The star of hope
Ours is a crisis country. That seems to be natural, the Philippines being in the typhoon and earthquake belts. Calamities and disasters bring us to crisis situations and it is only a matter of how many times, and how bad each time.
By a stroke of luck, or serendipity, my corporate career made a sudden and drastic turn in my mid-30s. From an earlier life in the province full of sugar cane, and belonging to one side of the coin where sugar planters belong, I moved on to the great Manila (anywhere in Metro Manila was simply Manila to us then) for college and then work. I knew I was part of the fortunate and truly enjoyed the blessings. What I did not know all this time was just how bad it was for the unfortunate.
One day, I found a mountain just a few hours away from Manila. It was at the heart of the Tagalog region and quite troubled at that time, an arena where the communist rebellion was active and influential. That should have made me simply turn around and return to the comfort of the metropolis, or to the boyhood home in the sugar cane province. However, for reasons I find hard even now to fully explain, the mountain and what it represented totally captured my spirit, my curiosity, and my imagination.
Fast forward to today, 40 years later. I am still a probinsyano, an Ilonggo, a history I cannot change but appreciate even more now. At the same time, the sojourn that became a sustained journey to the mountain, to the heart of the Tagalog region, and decades of immersion in ordinary Filipino communities taught me so much that I can claim I am more today than what I was before.
Basically, my eyes opened to Filipino culture, to life among the ordinary and the poor, and the aspect of citizenship from the collective dimension. It was impossible for me to stay like before, to bask in the blessed circumstances of my younger years, yet remain mostly ignorant to what the vast majority of Filipinos are and how they live. My newly-opened eyes brought me to advocacy work and political activism. I became drawn to the plight of the poor and the plight of the nation.
Over almost another 40 years, I learned the greater and deeper meaning of crisis. The primordial lesson is that the circumstance of territory, our being in the typhoon and earthquake belts, is not the worst crisis by far that we undergo regularly as a people and a nation. It is rather, by far, man-made more than natural disasters that are the most painful, the most horrible, the most terrible.
The poverty of a people situated in one of the most blessed territories on this earth is not a natural disaster, it is a grievous anomaly. Nature has been more generous to the Philippines than it has to the vast majority of countries in the world. One of the richest in biodiversity means one of the richest in life-forms, one of the richest in natural wealth like minerals, including oil and gas, one of the richest in marine life, including fish and other seafood other nations can only dream of (or steal), one of the richest in fertile land. Maybe the closest to paradise in abundance and, most of all, in beauty.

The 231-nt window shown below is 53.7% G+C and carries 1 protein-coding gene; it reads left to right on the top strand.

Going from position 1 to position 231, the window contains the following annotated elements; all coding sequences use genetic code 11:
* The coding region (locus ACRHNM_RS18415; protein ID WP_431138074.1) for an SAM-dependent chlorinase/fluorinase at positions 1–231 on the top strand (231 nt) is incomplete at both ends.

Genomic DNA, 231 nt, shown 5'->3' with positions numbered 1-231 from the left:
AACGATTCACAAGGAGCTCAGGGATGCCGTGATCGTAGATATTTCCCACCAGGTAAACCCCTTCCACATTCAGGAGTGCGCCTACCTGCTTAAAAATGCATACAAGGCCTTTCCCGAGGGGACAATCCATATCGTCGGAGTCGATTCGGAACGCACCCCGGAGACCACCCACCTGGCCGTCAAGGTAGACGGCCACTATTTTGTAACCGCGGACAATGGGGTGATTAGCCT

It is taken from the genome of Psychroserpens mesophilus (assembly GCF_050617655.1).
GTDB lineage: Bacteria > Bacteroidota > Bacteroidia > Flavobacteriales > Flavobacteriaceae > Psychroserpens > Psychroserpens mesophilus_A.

To have been poor, to remain in poverty without a clear and visible exit, is a man-made curse that defied the intent of creation.
If poverty is the anomaly, corruption is the curse. Poverty has not been the response of the Filipino to a blessed land. Rather, poverty is the consequence of the greed of man, not from the ordinary or the poor Filipino who represents the vast majority, but from the powerful who used their elite status and resources for themselves more than people or nation. That is corruption, that is the curse.
I am not saying anything new. Neither is the Filipino the exclusive victim of curses and anomalies. The world, and especially the few in the world who own and control the global power and resources, know even more than me what it is all about. Sadly, those with the advantage will not give it up to level the playing field. Instead, they will expect the disadvantaged to work for it, to struggle long and hard for a piece of it, or die in the process. The world has known for a long time what I only discovered in the latter part of my life.
The glaring and painful contrast rises to the surface even more today because we are in the Christmas season. As Christians, Christmas is a global feast hoisting the impossible dream of Jesus who began Christendom. Christmas is a story of love, the unending wish of a father to rescue his children from the mess they got into, the birth of the equal-in-worth-and-dignity dignity of the poor whom the founder of Christianity chose to be a member of.
Christmas is also the story of the star, the bright celestial light that draws kings and shepherds alike, the brilliance from the skies that delivers hope from despair. There have been 2,000 Christmases that have been, and it is true that anomalies and curses continue to choke the majority of mankind. Yet, the star does not dim, the hope does not fade, and in the midst of darkness or pain, the light of joy has not been snuffed out. Because 2,000 years in the spectrum of existence is but a drop in the ocean of time.
At the same time, all is not left to creation, or the creator. There is before us at every moment of our temporal existence the loving invitation to follow the star, to give more than to take, to love, not exploit, the other.